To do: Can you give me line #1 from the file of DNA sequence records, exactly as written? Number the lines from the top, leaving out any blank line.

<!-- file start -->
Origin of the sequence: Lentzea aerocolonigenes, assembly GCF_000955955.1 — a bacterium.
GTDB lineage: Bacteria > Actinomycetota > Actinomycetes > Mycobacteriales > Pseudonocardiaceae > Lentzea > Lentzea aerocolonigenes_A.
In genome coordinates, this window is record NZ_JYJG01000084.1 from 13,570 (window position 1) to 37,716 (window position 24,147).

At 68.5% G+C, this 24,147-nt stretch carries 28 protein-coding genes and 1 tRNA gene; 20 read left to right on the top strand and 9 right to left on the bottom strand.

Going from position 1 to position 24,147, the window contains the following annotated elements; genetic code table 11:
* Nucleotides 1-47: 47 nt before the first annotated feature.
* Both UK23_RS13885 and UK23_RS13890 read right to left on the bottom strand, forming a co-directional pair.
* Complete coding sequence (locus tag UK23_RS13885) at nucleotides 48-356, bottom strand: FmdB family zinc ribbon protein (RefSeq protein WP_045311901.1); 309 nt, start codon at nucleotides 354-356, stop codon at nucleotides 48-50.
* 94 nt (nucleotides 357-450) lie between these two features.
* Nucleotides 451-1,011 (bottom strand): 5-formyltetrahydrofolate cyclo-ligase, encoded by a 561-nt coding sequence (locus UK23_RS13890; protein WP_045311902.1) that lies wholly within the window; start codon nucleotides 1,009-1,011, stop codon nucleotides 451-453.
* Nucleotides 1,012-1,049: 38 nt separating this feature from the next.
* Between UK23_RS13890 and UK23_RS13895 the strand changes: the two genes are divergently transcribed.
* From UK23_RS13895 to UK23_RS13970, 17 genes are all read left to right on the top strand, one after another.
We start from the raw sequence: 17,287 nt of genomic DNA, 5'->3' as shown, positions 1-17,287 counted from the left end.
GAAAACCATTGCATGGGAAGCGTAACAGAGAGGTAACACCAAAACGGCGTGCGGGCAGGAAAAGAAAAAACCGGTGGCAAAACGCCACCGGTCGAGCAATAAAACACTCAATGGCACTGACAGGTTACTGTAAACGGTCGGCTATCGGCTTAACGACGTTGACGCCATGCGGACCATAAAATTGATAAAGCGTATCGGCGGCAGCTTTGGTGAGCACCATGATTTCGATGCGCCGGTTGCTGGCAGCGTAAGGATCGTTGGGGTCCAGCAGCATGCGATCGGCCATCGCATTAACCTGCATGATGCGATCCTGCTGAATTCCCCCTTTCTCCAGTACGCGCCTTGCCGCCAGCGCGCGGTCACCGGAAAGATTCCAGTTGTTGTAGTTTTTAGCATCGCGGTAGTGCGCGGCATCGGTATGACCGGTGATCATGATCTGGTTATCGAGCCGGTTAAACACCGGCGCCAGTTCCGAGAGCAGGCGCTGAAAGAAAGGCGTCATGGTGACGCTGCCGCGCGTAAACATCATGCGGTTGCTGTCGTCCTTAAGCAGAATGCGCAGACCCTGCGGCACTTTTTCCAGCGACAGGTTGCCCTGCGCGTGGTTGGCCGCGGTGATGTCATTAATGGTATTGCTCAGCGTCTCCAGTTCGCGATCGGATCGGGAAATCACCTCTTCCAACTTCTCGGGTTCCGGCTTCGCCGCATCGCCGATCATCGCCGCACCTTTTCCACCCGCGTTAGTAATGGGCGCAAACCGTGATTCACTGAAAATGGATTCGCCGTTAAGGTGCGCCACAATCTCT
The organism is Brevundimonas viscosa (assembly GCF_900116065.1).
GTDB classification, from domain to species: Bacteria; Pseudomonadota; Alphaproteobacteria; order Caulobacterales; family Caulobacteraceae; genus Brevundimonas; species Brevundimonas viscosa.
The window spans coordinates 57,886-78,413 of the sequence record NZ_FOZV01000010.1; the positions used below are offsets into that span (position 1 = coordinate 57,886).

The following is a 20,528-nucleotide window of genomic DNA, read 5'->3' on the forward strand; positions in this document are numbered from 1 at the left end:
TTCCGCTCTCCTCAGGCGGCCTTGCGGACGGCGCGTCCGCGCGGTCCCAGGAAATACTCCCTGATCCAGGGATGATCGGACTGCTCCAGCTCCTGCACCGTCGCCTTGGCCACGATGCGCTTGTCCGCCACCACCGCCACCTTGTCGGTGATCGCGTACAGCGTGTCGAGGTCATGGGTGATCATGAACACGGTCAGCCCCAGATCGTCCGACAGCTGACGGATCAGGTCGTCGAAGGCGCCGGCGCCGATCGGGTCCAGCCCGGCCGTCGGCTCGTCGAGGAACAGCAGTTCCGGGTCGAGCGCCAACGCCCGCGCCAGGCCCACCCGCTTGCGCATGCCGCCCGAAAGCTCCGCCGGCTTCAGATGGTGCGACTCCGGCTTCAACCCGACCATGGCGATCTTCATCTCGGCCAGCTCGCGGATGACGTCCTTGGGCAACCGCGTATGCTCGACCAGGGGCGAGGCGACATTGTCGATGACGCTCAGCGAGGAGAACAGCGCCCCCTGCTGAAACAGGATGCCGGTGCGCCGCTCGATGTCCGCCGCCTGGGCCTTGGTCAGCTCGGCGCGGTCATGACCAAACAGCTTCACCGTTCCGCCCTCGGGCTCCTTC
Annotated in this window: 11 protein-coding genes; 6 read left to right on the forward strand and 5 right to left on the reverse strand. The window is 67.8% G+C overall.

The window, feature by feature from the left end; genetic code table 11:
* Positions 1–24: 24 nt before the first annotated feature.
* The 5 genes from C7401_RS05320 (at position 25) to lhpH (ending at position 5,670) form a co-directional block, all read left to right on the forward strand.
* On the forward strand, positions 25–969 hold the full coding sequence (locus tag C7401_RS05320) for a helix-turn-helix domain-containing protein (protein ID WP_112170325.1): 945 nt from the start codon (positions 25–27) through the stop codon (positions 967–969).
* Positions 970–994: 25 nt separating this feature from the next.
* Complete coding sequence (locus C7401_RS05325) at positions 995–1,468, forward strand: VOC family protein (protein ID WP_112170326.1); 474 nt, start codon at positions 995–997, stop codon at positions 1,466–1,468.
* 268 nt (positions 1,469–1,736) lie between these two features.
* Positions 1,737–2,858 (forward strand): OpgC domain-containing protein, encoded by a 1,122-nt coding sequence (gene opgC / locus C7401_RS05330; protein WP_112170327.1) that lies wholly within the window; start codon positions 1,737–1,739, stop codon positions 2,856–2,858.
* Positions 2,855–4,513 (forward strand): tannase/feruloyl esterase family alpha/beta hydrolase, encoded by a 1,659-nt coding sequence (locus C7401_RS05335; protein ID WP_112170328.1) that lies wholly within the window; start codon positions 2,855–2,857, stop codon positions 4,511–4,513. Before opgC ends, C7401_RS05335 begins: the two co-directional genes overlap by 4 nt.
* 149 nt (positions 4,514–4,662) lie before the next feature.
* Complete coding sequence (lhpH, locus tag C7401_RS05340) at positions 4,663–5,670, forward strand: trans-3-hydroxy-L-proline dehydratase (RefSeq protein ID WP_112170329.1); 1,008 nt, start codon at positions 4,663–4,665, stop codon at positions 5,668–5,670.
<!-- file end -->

Origin of the sequence: Lentzea aerocolonigenes, assembly GCF_000955955.1 — a bacterium.